There is growing momentum toward incorporating palliative care services into the ED. Virtually all ED clinicians reported an overall positive perception to embedded palliative care, according to one analysis.1

Of 101 ED clinicians surveyed, 98% believed including palliative care in the ED was valuable or very valuable. “The ED is not the optimal place to have discussions about advance care planning or end-of-life care. But, often, patients and families are forced to confront these issues when emergencies strike,” says Elizabeth Clayborne, MD, MA, an adjunct assistant professor at University of Maryland School of Medicine.

At times, physicians are not well-equipped to provide quality palliative care in the ED. “This results in poor patient outcomes that do not address palliative care needs,” Clayborne laments.

Although palliative care is integral to providing quality care, in the ED the focus tends to be on aggressive and life-saving measures. “This puts patients whose goals of care do not align with these treatments in a vulnerable and often mismanaged state,” Clayborne observes.

More education and training is needed to make ED providers more comfortable with integrating palliative care there. This could include adding triage triggers to alert physicians when a patient would benefit from palliative services, such as advance care planning or improved pain management.

EDs are “both appropriate and effective places to provide palliative care,” says Chadd K. Kraus, DO, DrPH, FACEP, system director of emergency medicine research at Geisinger in Danville, PA.

In addition to symptom management and acute clinical care, the ED provides referrals to palliative care, initiates palliative care, admits patients to hospice, and consults with palliative care specialists. However, there are some challenges.

Emergency physicians often believe they lack time to involve palliative care. Even when they do try, palliative care specialists are not always available. “The availability of palliative care in the ED can be dependent on the location of the ED — rural vs. urban — and on local and institutional resources,” Kraus explains.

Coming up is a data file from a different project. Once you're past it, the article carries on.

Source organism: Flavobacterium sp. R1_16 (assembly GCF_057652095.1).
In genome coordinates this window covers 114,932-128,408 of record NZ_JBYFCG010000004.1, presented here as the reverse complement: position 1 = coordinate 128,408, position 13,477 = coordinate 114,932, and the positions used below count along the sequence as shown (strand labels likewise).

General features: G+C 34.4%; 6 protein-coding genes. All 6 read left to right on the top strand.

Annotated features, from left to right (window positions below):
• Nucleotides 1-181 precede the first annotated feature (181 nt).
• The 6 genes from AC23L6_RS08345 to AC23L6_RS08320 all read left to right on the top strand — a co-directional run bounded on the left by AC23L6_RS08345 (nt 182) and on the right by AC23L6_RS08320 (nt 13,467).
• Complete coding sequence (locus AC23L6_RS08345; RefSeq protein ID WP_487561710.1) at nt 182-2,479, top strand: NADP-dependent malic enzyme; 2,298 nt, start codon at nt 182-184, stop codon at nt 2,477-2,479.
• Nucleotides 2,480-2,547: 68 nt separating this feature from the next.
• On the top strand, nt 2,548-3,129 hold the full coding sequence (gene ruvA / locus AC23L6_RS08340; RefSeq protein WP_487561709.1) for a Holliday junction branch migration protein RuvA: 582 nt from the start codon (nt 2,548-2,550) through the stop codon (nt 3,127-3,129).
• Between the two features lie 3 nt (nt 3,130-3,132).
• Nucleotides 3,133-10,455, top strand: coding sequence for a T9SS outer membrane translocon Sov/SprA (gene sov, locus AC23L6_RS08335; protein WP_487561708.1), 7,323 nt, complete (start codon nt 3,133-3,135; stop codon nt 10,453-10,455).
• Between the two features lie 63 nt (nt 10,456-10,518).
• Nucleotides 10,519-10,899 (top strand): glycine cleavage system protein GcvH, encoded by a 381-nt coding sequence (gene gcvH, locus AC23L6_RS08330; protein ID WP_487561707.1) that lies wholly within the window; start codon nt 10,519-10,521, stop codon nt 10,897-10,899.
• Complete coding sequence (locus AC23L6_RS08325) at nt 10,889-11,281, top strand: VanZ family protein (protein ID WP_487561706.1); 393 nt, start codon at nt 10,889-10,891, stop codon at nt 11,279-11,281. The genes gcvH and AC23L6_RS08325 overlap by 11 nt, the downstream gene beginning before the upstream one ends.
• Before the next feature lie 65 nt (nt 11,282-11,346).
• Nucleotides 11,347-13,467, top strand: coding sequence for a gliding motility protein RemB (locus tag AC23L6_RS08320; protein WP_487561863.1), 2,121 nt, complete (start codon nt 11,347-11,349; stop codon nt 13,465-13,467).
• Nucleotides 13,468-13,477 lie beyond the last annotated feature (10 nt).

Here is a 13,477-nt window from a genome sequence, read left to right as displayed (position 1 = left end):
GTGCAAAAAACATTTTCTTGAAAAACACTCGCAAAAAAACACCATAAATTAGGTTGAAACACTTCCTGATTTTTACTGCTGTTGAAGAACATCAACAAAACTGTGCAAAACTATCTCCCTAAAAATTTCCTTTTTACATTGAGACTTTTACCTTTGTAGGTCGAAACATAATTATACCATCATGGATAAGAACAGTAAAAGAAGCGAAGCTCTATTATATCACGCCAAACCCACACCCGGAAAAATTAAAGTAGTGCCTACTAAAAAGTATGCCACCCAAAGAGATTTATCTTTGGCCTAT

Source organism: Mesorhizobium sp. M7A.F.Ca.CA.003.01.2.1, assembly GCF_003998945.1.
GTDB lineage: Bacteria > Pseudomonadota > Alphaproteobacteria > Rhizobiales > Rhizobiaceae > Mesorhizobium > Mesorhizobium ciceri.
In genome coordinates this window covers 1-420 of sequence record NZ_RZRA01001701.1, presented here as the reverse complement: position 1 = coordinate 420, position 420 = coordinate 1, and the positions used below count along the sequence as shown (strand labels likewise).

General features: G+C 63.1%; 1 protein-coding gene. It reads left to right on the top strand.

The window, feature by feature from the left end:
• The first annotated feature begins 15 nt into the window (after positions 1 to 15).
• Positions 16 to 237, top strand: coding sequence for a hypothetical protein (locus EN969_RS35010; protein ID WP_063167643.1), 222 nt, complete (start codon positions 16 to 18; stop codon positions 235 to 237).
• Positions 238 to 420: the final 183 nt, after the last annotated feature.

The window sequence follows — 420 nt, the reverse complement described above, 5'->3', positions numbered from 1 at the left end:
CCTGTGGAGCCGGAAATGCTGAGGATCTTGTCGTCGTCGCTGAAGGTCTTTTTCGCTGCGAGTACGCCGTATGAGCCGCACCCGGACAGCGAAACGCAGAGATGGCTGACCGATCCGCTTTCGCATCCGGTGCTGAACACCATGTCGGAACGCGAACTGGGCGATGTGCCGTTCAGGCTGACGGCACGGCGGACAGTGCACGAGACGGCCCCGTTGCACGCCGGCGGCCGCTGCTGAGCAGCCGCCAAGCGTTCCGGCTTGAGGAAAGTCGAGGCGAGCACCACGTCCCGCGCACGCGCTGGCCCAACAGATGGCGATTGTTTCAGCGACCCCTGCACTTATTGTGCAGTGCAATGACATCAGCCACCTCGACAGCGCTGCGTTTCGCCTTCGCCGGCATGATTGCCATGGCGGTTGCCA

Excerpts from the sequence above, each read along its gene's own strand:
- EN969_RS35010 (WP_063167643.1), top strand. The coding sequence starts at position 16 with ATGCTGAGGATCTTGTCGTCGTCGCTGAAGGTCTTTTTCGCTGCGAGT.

In many settings, palliative care specialists are not readily available to assist with patients in the ED. In contrast, at university hospitals or large academic medical centers, EDs frequently employ physicians with additional, specialized training in palliative care. “These physicians can champion and lead the clinical care of patients with palliative needs,” Kraus offers.

Implementing effective ways to equip emergency physicians in a range of ED settings with a foundational skill set in palliative care has become an active area of education in emergency medicine. “[Many] patients with conditions that benefit from palliative care present to the ED for acute, unscheduled care,” Kraus says. Palliative care for these patients is best delivered when and where they need it. Frequently, that is in an ED — and it happens during off-hours (nights, weekends, and holidays) when outpatient clinics or other sites of care are unavailable.

“Optimizing the patient-centered, interdisciplinary team approach with emergency physicians who have primary palliative skills is most effective,” Kraus suggests.

Geisinger offers a dedicated palliative medicine service and employs several emergency physicians with a strong interest in the topic. “We should continue to strive for widely available, high-quality palliative care service in emergency departments everywhere,” Kraus suggests.

REFERENCE

  1. Aaronson EL, Petrillo L, Stoltenberg M, et al. The experience of emergency department providers with embedded palliative care during COVID. J Pain Symptom Manage 2020;60:e35-e43.